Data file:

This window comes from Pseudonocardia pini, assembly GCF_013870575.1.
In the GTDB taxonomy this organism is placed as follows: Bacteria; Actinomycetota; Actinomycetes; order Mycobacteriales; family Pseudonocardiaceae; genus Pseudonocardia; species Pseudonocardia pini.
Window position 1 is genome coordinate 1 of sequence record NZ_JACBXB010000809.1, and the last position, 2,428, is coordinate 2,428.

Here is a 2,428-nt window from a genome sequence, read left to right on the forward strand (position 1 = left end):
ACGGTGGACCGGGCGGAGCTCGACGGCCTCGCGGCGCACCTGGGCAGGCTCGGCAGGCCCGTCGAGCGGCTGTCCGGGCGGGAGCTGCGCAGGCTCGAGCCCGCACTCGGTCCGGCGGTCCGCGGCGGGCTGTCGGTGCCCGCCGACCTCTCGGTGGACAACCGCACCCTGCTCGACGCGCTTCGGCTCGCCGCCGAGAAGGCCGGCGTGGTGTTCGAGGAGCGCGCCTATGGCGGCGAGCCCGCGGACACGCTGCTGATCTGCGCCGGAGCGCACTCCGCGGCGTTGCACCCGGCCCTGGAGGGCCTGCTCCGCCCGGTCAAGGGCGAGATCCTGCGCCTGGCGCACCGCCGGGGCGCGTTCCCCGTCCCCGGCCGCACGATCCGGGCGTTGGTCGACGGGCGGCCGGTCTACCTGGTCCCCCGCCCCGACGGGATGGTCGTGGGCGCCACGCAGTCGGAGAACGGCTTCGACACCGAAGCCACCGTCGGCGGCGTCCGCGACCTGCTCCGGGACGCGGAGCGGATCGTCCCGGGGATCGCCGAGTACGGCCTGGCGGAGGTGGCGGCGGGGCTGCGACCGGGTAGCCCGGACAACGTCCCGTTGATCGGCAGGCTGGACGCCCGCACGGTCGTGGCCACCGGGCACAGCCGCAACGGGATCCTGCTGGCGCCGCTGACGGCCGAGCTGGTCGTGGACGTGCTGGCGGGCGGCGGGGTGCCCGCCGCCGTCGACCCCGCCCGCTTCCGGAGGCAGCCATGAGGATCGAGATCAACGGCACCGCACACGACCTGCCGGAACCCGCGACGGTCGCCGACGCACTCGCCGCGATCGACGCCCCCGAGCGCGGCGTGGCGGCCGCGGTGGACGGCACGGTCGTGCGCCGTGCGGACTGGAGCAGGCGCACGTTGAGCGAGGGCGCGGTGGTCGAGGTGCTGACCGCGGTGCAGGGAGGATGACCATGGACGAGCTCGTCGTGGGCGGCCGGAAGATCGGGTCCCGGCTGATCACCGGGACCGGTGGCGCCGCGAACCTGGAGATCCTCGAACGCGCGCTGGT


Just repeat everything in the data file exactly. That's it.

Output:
This window comes from Pseudonocardia pini, assembly GCF_013870575.1.
In the GTDB taxonomy this organism is placed as follows: Bacteria; Actinomycetota; Actinomycetes; order Mycobacteriales; family Pseudonocardiaceae; genus Pseudonocardia; species Pseudonocardia pini.
Window position 1 is genome coordinate 1 of sequence record NZ_JACBXB010000809.1, and the last position, 2,428, is coordinate 2,428.

Here is a 2,428-nt window from a genome sequence, read left to right on the forward strand (position 1 = left end):
ACGGTGGACCGGGCGGAGCTCGACGGCCTCGCGGCGCACCTGGGCAGGCTCGGCAGGCCCGTCGAGCGGCTGTCCGGGCGGGAGCTGCGCAGGCTCGAGCCCGCACTCGGTCCGGCGGTCCGCGGCGGGCTGTCGGTGCCCGCCGACCTCTCGGTGGACAACCGCACCCTGCTCGACGCGCTTCGGCTCGCCGCCGAGAAGGCCGGCGTGGTGTTCGAGGAGCGCGCCTATGGCGGCGAGCCCGCGGACACGCTGCTGATCTGCGCCGGAGCGCACTCCGCGGCGTTGCACCCGGCCCTGGAGGGCCTGCTCCGCCCGGTCAAGGGCGAGATCCTGCGCCTGGCGCACCGCCGGGGCGCGTTCCCCGTCCCCGGCCGCACGATCCGGGCGTTGGTCGACGGGCGGCCGGTCTACCTGGTCCCCCGCCCCGACGGGATGGTCGTGGGCGCCACGCAGTCGGAGAACGGCTTCGACACCGAAGCCACCGTCGGCGGCGTCCGCGACCTGCTCCGGGACGCGGAGCGGATCGTCCCGGGGATCGCCGAGTACGGCCTGGCGGAGGTGGCGGCGGGGCTGCGACCGGGTAGCCCGGACAACGTCCCGTTGATCGGCAGGCTGGACGCCCGCACGGTCGTGGCCACCGGGCACAGCCGCAACGGGATCCTGCTGGCGCCGCTGACGGCCGAGCTGGTCGTGGACGTGCTGGCGGGCGGCGGGGTGCCCGCCGCCGTCGACCCCGCCCGCTTCCGGAGGCAGCCATGAGGATCGAGATCAACGGCACCGCACACGACCTGCCGGAACCCGCGACGGTCGCCGACGCACTCGCCGCGATCGACGCCCCCGAGCGCGGCGTGGCGGCCGCGGTGGACGGCACGGTCGTGCGCCGTGCGGACTGGAGCAGGCGCACGTTGAGCGAGGGCGCGGTGGTCGAGGTGCTGACCGCGGTGCAGGGAGGATGACCATGGACGAGCTCGTCGTGGGCGGCCGGAAGATCGGGTCCCGGCTGATCACCGGGACCGGTGGCGCCGCGAACCTGGAGATCCTCGAACGCGCGCTGGT